Skip to main content

Ben & Jerry's: Israeli leaders treat Palestinian territories as Israel

Ice cream company will only cease sales in the Occupied Territories, but many Israeli leaders are rebuking Ben & Jerry's decision to 'boycott Israel'
A man picks up a tub of Ben & Jerry's ice cream in Jerusalem on 20 July (AFP)
By Ali Harb in Washington

Israeli leaders are having a meltdown at Ben & Jerry's decision to freeze sales in the Occupied Palestinian Territories, claiming that it constitutes a boycott of Israel - effectively asserting that Israel spans from the Jordan River to the Mediterranean Sea.

Foreign Minister Yair Lapid called it a "shameful surrender to antisemitism". Prime Minister Naftali Bennett bemoaned the decision as "morally wrong" and his predecessor Benjamin Netanyahu implicitly called for a boycott of the ice cream brand.

"Now we Israelis know which ice cream NOT to buy," he wrote on Twitter.

'Our goal is to celebrate this win while asking Ben and Jerry's to take the next step and withdraw completely from Israel'

- Ahmad Abuznaid, USCPR

The Israeli outrage, however, did not acknowledge that Ben & Jerry's explicitly stated that it was not boycotting Israel but only ceasing sales in Palestinian territories occupied illegally under international law. 

The American pro-Israel lobby AIPAC described the ice cream company's move as "discriminatory". 

Stay informed with MEE's newsletters

Sign up to get the latest alerts, insights and analysis, starting with Turkey Unpacked


The Anti-Defamation League (ADL), an advocacy group that is staunchly pro-Israel, expressed disappointment at the decision, which it said feeds "into dangerous campaigns that seek to undermine Israel".

The same ADL declared last year that calls for a single state with equal rights for all inhabitants in Israel and the Palestinian territories "are themselves antisemitic".

'No distinction'

Palestinian rights advocates were quick to point out that these statements rebuking Ben & Jerry's demonstrate that Israel and its supporters acknowledge there is no distinction between illegal settlements in the West Bank and internationally recognised Israeli territories.

"There is no distinction between the territories and Israel proper," Jinan Deena, national organiser for the Arab American Anti-Discrimination Committee (ADC), told MEE.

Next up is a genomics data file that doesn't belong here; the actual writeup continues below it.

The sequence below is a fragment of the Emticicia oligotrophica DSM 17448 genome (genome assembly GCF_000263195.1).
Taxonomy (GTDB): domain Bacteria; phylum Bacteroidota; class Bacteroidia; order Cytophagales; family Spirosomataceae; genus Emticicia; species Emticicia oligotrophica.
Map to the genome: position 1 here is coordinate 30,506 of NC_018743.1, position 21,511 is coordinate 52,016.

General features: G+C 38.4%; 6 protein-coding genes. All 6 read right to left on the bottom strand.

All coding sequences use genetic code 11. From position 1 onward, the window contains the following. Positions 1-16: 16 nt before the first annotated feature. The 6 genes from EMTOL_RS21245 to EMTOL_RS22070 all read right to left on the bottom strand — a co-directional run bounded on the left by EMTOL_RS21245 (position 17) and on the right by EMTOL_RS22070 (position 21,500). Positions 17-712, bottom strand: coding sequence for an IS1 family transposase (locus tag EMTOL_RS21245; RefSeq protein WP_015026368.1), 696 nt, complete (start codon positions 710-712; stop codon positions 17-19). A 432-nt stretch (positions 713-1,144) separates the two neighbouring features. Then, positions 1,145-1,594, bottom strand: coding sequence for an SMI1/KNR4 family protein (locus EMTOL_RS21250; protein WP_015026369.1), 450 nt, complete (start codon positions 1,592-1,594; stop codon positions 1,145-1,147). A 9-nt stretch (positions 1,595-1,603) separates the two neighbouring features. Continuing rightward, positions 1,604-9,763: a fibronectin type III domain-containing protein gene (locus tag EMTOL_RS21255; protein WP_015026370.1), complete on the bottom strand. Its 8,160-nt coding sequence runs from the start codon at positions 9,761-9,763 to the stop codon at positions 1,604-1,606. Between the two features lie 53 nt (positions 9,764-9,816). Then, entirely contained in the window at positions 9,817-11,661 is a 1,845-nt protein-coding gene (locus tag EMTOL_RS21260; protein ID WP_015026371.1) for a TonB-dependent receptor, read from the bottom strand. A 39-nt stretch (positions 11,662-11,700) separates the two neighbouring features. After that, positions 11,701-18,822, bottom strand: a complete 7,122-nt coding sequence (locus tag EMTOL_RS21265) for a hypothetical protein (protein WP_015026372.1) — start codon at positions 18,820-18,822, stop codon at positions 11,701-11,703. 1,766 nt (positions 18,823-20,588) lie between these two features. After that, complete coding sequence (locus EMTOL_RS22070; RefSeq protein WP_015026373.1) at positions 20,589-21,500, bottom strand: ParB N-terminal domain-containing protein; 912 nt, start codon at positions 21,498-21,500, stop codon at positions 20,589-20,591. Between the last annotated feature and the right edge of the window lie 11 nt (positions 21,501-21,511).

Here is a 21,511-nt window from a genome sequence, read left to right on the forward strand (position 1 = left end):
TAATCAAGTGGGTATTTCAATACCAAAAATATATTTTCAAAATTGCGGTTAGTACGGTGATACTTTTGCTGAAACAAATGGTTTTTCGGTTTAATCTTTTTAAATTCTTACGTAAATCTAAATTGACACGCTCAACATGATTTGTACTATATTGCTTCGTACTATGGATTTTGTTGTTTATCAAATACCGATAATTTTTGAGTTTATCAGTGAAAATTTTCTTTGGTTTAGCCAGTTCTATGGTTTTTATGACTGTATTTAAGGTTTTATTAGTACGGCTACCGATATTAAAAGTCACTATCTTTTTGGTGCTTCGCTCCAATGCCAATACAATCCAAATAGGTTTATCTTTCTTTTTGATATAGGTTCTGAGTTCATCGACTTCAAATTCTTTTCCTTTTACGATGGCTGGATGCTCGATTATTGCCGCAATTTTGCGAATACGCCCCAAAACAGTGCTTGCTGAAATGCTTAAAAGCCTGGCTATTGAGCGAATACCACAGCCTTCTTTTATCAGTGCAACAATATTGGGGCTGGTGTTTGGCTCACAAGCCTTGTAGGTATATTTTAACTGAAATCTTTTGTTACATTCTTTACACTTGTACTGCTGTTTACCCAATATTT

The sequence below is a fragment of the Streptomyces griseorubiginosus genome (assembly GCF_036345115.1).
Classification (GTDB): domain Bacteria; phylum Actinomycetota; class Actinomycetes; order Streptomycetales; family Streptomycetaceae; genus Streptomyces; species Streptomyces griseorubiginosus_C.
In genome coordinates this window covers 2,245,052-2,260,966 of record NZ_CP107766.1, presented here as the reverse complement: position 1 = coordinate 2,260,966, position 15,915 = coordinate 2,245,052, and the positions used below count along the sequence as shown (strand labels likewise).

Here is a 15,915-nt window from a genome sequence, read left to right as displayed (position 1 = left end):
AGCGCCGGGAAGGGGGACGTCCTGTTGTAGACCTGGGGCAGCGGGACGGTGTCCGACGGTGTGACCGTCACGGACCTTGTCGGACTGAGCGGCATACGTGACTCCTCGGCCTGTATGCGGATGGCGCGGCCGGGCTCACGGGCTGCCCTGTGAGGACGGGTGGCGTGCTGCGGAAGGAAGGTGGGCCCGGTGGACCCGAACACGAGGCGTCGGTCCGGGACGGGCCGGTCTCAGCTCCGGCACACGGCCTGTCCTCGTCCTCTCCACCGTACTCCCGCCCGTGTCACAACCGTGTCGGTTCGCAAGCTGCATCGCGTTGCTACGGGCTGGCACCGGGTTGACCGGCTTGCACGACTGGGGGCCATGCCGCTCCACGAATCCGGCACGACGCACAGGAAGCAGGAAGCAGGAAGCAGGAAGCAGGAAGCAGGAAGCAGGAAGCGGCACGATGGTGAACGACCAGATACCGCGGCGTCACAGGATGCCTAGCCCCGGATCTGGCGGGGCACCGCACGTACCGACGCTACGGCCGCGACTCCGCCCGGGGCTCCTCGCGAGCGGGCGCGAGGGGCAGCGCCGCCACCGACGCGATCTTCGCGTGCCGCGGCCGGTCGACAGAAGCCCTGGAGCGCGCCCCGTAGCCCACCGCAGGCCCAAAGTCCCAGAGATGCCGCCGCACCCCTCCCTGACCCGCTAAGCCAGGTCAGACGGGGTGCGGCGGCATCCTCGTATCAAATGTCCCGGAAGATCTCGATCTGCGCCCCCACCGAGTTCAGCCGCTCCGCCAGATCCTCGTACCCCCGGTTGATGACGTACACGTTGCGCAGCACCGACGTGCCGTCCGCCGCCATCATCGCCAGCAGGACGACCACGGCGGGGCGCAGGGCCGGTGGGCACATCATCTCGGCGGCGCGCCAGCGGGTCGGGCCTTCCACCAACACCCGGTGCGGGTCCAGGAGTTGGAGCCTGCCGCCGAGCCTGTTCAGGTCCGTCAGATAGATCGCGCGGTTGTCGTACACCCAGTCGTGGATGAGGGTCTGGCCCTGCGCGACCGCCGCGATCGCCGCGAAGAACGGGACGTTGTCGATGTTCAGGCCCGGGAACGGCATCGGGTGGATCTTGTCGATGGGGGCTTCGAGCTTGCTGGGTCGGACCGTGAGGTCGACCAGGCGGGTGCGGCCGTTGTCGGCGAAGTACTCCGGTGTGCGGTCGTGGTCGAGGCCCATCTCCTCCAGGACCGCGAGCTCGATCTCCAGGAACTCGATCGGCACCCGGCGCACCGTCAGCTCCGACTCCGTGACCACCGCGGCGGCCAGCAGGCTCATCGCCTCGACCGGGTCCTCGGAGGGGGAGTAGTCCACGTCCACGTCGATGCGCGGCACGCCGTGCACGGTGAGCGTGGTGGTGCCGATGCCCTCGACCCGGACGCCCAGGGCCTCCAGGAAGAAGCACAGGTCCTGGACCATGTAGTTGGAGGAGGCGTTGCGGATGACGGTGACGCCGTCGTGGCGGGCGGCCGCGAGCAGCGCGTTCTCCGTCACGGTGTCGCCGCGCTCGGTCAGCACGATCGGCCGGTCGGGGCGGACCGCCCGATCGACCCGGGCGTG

'American companies with radical ideological agendas cannot be allowed to go against the policy of the United States'

- Gilad Erdan, Israel's envoy to US

"Israel continues to control all borders and air space, even in areas under the control of the Palestinian Authority.

"The fact that some Israeli leaders are outraged is comical - they have held the freedom of the Palestinians at bay as they continue to impose their apartheid regime."

Human rights groups and Palestinian rights activists have been stressing that the government of Israel rules over all inhabitants of historic Palestine - Israeli citizens and occupied Palestinians, with the latter group enjoying no political or civil rights.

Because of that dual system of governance along with discriminatory policies against Palestinian citizens of Israel, leading rights organisations, including Human Rights Watch and B'Tselem, have accused Israel of practising apartheid against Palestinians.

'Celebrate this win'

Israel's supporters fend off the charge by arguing that the occupation of the West Bank and East Jerusalem, which were captured by Israel in 1967, is not permanent, but a fluid issue that must be resolved in negotiations.

The reaction to Ben & Jerry's pulling out of the Occupied Territories, however, brought the unspoken Israeli position to the surface: Israeli leaders view the West Bank as part of Israel.

On Monday, Bennett complained about Ben & Jerry's decision to Unilever, the London-based multinational corporation that acquired the ice cream company in 2000. The Israeli prime minister warned of "severe consequences".

"Prime Minister Bennett spoke with Alan Jope, CEO of Unilever which owns Ben & Jerry's and made it clear that he views with utmost gravity the decision by Ben & Jerry's to boycott Israel and added that this is a subsidiary of Unilever, which has taken a clearly anti-Israel step," his office said in a tweet.